Detecting Parkinson’s before it’s too late

About 5.2 million people suffer from Parkinson’s disease (PD) worldwide, PD affects primarily older people, with men being particularly at risk. Both genetic make-up and environmental impacts, such as the type of job a person does, can make someone susceptible to contracting the disease. Rest tremor, bradykinesia, rigidity and loss of postural reflexes are generally considered the cardinal signs of PD however, focus should be placed on non-motor symptoms as an early warning mechanism for early diagnosis and management of Parkinson’s. Non-motor symptoms include: neuropsychiatric conditions such as dementia, depression and hallucinations; autonomic disturbances (such as constipation, postural hypotension); sleep disorders; and sensory symptoms (such as pain).

Rotenone is a pesticide commonly used by farmers. The pesticide is also effective in removing unwanted fish from a dam quickly and relatively safely. However, prolonged exposure to rotenone has been linked to the development of Parkinson’s disease.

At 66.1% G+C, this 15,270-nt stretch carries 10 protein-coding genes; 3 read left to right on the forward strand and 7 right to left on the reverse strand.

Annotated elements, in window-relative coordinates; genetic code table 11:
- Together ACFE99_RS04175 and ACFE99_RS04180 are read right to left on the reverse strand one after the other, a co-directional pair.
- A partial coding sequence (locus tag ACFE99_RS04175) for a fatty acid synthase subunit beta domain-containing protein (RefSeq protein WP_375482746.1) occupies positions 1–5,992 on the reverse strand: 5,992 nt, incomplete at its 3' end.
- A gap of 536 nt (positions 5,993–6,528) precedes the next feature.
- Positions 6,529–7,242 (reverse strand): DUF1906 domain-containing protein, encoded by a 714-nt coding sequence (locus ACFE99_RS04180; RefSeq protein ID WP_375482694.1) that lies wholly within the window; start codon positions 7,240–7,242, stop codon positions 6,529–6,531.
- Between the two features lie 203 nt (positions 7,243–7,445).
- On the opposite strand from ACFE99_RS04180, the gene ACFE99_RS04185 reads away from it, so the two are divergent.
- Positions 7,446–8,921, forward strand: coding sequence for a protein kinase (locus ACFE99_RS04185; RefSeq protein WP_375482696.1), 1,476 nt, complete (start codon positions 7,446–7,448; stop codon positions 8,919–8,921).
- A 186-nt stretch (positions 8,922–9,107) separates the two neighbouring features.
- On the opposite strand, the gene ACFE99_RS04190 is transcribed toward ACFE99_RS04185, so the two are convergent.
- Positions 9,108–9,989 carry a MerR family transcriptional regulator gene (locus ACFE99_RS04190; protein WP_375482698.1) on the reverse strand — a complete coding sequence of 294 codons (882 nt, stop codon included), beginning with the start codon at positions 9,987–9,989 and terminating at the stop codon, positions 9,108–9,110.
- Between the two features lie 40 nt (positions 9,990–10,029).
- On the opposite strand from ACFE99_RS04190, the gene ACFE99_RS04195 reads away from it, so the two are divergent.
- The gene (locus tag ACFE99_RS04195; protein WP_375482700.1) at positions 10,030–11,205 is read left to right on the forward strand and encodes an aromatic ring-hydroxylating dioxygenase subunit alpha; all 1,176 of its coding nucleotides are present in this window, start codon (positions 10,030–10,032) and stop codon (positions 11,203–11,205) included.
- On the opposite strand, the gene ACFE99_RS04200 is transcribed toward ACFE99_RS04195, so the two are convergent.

Parkinson’s kills brain cells and disrupts a patient’s movement. The disease is considered to be in a very late stage when many brain cells have died and when the patient starts showing difficulty in moving.

Using animal models, researchers at the University of KwaZulu-Natal have replicated the effects of rotenone and have found that the pesticide replicates many features of Parkinson’s disease, including brain changes and related symptoms. Like Parkinson’s, rotenone kills brain cells that carry a chemical known as dopamine, which helps in movement memory and other important brain functions.

“Findings show that non-motor symptoms should be looked for as an early detection mechanism for the disease in order to start treatment that might stop or slow the death of neurons,” says Dr Thabisile Mpofana. “People in high-risk occupations should follow pesticide-use guidelines and see a doctor if they experience any unusual negative changes in memory or symptoms such as constant constipation, as these maybe an early indication of the disease.”

Article by Dr Thabisile Mpofana